The Commission’s report compared the military expenditure of Ireland and selected comparator countries, as expressed as a percentage of each country’s GDP (Chapter 10, Table 10.4). In the table below, the Commission also included Ireland’s expenditure as a percentage of the country’s GNI* as the CSO considers this to be a better approximation of the size of the Irish economy, thus allowing for a better ‘ratio analysis’ for fiscal issues such as defence spending.

        Military Expenditure as % of GDP – SIPRI ¹
        Country 2015 2016 2017 2018 2019 2020
        Ireland 0.3% 0.3% 0.3% 0.3% 0.3% 0.3%
        Ireland (% of GNI*) 0.55% 0.52% 0.5% 0.48% 0.48% 0.5%
        Selected Comparators - % of GDP
        Austria 0.7% 0.7% 0.8% 0.7% 0.7% 0.8%
        Belgium 0.9% 0.9% 0.9% 0.9% 0.9% 1.1%
        Denmark 1.1% 1.2% 1.1% 1.3% 1.3% 1.4%
        Finland 1.4% 1.4% 1.4% 1.4% 1.3% 1.5%
        Netherlands 1.1% 1.2% 1.2% 1.2% 1.3% 1.4%
        Norway 1.5% 1.6% 1.7% 1.7% 1.9% 1.9%
        Portugal 1.8% 2.0% 1.7% 1.8% 1.8% 2.1%
        Sweden 1.1% 1.1% 1.0% 1.0% 1.1% 1.2%
        ¹ SIPRI is the Stockholm International Peace Research Institute, an independent international institute dedicated to research into conflict, armaments, arms control, and disarmament.

        Notably, all 8 of the above comparator countries have, in light of the war in Ukraine, recently announced increases in their future defence spending commitments which will, if implemented, significantly increase their percentage GDP spend in comparison to the figures cited above.

        Future defence debate


        The Russian invasion of Ukraine, which started shortly after the publication of the Commission’s Report, has fundamentally changed the defence landscape across Europe. Like other EU countries, Ireland needs to adapt to the new security reality. A mature, respectful debate about the future of defence policy in Ireland would be a very helpful contribution to that necessary adaptation and, in this context, it is proposed that the Department of Defence will commence planning for a Strategic Defence Review towards the end of this year which will enable a broader debate on the State’s overall defence policy.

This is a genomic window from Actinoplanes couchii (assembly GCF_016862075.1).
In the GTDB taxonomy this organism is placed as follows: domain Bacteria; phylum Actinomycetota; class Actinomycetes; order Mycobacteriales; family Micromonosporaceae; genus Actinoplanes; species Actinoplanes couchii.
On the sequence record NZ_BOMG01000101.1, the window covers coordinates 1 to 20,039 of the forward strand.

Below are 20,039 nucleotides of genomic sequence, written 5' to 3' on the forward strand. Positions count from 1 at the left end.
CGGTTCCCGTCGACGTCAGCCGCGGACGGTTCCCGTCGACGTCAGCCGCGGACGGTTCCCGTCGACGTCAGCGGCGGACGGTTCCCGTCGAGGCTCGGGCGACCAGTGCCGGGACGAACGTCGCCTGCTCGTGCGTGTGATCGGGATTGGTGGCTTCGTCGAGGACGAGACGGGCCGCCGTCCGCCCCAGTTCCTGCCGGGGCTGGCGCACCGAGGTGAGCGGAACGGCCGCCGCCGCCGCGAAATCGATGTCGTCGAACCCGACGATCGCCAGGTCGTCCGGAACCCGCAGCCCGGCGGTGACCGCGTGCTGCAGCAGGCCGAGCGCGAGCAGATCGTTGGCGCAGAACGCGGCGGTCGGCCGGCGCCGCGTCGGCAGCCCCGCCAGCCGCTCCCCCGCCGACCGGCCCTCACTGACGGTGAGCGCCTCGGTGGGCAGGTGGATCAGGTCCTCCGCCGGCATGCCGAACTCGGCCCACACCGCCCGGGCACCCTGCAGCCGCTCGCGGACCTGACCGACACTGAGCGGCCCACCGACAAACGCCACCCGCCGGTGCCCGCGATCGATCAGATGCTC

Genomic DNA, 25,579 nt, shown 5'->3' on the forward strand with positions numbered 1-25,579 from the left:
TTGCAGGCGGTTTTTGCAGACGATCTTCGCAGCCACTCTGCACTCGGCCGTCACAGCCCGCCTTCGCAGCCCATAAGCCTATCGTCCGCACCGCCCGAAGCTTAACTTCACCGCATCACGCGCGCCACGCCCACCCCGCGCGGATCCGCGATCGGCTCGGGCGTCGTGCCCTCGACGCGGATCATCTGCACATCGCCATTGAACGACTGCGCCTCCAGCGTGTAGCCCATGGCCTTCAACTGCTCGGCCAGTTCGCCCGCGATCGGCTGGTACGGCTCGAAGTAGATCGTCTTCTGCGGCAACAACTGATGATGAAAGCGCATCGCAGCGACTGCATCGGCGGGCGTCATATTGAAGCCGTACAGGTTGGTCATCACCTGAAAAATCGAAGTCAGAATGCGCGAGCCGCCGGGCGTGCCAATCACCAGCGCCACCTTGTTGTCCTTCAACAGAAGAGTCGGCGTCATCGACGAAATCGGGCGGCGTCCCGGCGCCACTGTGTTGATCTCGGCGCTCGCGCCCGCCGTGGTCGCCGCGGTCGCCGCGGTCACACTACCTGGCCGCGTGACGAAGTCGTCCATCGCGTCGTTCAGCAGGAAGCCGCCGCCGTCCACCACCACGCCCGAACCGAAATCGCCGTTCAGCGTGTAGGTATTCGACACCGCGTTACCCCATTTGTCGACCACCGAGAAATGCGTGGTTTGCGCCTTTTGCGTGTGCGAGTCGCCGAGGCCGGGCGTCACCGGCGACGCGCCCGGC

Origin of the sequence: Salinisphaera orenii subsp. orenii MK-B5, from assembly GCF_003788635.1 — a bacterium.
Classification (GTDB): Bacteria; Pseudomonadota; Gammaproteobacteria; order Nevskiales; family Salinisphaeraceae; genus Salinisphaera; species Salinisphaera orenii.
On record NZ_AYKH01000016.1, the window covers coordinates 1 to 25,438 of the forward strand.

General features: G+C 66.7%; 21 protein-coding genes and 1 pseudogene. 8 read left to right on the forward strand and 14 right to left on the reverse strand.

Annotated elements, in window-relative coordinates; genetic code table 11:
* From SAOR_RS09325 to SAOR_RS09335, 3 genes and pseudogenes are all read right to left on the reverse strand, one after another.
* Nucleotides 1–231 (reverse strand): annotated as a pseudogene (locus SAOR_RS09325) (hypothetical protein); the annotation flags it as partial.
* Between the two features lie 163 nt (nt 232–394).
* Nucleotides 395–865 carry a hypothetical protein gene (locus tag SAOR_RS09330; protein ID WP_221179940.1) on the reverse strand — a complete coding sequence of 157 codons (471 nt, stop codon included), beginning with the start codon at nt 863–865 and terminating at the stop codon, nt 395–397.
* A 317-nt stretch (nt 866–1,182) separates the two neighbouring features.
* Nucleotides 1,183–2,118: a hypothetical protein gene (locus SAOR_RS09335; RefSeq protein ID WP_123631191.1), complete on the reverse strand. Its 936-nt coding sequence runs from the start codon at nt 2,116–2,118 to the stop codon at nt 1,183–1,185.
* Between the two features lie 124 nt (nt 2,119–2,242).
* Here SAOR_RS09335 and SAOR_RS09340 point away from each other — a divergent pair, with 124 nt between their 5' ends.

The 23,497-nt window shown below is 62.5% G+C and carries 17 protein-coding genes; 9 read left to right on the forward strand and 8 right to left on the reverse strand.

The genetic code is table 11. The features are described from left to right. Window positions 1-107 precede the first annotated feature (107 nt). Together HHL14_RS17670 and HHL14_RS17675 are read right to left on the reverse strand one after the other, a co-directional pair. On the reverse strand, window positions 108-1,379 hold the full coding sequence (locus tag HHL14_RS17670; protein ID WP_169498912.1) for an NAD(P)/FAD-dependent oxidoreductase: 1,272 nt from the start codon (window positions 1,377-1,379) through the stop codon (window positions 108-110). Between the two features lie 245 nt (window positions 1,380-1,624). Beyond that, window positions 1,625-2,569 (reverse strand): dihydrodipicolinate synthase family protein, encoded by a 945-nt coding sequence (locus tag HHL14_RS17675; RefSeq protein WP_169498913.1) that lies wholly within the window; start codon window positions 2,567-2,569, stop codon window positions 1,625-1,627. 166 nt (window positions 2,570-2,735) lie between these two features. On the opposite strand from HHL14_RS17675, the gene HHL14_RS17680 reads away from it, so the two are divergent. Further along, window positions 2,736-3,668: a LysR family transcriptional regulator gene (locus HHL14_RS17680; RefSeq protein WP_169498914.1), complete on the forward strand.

Pay stuctures


        The Commission made a number of recommendations concerning pay structures and the Minister intends to immediately progress of the following measures:
        • removal of the requirement for a Private 3 Star/Able Seaman to ‘mark time’ for the first 3 years at that rank
        • payment of the full rate of Military Service Allowance (MSA) applicable to the rank of all Private 3 Star/Able Seaman personnel; and
        • provision of immediate access to the Sea-going Service Commitment Scheme to direct entry personnel in the Naval Service

        The following recommendations relating to pay structures will be subject to further evaluation which will commence before the end of this year:
        • on the basis that all personnel are paid the full rate of MSA applicable to their rank, MSA will be abolished and the full applicable rate integrated into core pay
        • replacement of the existing sea-going allowances with less complex sea-going duty measures; and
        • introduction of Long Service Increments to the pay scales of all ranks of enlisted personnel

        Department of Defence


        The Commission highlighted that the Department of Defence has a significant role to play in enabling, supporting and overseeing progress of the transformation agenda and that it will also require additional resources for a period of approximately 5 years.

        Separately, the department has been the subject of an Organisational Capability Review (OCR). This review arose from the government’s Civil Service Renewal Plan and was carried out by a Capability Review Team from the Reform and Delivery Office, based at the Department of Public Expenditure and Reform. The completed report has been communicated to all departmental staff and an action plan has been prepared in the department. The report and the action plan are being prepared for publication following their recent consideration by Government.

        [1] www.military.ie and www.gov.ie/defence

        [2] www.gov.ie/codf

        [3] In this context, the Commission defined ‘capabilities’ as “equipment and, in the case of cyber in particular, … personnel.”

        gov.ie - Government announces move to transform the Defence Forces and the largest increase in the Defence budget in the history of the State (www.gov.ie)
        For now, everything hangs on implementation of the CoDF report.

        Comment